Sydney Harold Meteyard's oil painting Evening depicts a young woman dressed in the clinging folds of a rust-colored gown and a cloak of a darker shade. A green cloth girdle worn low on her hips in the medieval style accents the dress. The material easily allows her form and contrapposto pose to show through, creating a figure reminiscent of Greek sculptures. Jewels hold Evening's hair away from her face, leaving the rest to spill down her back and over her shoulders, blending in and becoming nearly indistinguishable from her cloak. She gazes off into the distance, paying no attention to the viewer. The foreground occupies most of the frame, leaving only a small window in the upper right corner to create depth, similar to many Pre-Raphelite paintings like Burne-Jones' Wheel of Fortune. A cloth covered table and a chair, and lilies liberally scattered about clutter the rest of the scene.


1. Evening's gown would perhaps be expected to be a darker color more associated with night, such as a dark blue, purple, or black, instead of the rusty orange more suitable for the personification of sunset or sunrise. Why did Meteyard choose to dress his subject in these particular shades?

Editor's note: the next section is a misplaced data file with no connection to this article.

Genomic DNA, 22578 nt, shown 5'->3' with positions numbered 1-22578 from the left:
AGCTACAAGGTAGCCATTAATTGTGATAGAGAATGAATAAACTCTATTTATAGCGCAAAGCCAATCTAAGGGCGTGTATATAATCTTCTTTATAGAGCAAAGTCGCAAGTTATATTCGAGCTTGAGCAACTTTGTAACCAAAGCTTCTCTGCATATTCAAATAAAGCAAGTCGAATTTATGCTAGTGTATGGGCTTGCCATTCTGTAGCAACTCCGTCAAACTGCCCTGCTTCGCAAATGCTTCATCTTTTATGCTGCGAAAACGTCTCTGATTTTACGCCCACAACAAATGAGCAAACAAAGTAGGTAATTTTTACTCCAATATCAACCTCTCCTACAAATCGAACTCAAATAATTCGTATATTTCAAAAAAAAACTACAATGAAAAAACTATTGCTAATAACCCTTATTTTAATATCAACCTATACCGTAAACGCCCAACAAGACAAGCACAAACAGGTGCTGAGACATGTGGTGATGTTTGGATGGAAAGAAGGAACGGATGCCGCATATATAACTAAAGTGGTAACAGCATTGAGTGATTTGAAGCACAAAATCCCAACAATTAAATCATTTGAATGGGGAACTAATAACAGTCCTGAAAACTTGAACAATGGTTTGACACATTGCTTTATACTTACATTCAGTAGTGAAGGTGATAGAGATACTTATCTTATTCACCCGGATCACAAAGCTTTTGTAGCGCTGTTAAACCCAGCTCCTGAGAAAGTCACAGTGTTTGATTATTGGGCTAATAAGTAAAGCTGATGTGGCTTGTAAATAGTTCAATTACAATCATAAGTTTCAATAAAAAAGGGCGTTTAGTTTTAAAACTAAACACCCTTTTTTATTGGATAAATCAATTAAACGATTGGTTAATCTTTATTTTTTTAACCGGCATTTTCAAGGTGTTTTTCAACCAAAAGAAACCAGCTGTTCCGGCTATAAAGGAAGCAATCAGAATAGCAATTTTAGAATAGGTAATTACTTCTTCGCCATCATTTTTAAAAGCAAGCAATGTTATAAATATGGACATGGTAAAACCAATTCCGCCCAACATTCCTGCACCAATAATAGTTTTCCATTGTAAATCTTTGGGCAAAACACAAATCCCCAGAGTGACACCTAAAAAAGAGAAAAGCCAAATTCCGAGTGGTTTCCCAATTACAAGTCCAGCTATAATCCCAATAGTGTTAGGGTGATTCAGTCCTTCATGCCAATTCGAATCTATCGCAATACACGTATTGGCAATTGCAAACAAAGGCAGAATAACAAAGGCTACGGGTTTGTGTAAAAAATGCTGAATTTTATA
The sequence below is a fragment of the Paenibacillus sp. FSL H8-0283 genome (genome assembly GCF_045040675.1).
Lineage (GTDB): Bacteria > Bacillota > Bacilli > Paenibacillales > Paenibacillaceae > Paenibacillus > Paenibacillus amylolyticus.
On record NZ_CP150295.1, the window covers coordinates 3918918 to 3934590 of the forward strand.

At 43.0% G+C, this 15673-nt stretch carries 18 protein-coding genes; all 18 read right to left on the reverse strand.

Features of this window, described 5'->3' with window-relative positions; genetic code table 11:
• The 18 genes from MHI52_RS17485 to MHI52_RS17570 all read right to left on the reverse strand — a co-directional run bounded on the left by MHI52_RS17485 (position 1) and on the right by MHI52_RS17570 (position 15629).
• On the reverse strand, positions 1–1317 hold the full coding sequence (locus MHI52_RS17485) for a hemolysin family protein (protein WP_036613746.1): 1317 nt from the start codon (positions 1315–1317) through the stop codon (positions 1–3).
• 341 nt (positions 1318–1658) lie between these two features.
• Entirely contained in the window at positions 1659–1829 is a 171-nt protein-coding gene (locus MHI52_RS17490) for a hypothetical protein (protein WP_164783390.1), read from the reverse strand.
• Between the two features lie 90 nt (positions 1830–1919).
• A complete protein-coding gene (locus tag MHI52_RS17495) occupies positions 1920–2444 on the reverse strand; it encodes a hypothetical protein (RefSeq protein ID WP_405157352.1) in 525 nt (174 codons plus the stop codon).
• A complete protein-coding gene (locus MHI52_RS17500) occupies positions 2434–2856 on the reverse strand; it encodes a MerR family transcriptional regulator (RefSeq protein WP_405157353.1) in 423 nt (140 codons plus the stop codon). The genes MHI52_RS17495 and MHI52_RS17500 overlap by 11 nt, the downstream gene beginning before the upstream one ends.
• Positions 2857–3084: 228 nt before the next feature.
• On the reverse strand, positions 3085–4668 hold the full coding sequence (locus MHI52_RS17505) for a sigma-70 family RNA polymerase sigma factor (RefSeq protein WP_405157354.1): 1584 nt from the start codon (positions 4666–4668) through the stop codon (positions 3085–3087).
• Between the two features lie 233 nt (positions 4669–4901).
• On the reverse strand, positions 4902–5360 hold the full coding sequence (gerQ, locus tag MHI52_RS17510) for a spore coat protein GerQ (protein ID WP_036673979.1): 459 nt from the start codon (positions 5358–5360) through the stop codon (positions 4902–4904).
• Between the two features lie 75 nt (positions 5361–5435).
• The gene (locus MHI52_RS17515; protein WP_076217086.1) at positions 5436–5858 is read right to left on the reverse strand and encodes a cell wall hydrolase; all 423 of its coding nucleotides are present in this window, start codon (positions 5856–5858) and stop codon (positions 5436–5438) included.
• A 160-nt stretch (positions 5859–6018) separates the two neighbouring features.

2. Lilies can mean many different things. The white lily symbolizes purity, the day lily coquetry, the tiger wealth, and yellow gratitude and gaiety. In medieval times, lilies also symbolized feminine sexuality. What type of lilies did Meteyard place about Evening. What significance does this have on the painting?

3. The subject of this painting originated in Greek mythology and her form on Greek sculptures. This combination traditionally allowed artists to paint nude figures. Why did Meteyard choose to clothe Evening, making the cloth cling so tightly to allow the form to show through instead?

Last modified 20 October 2004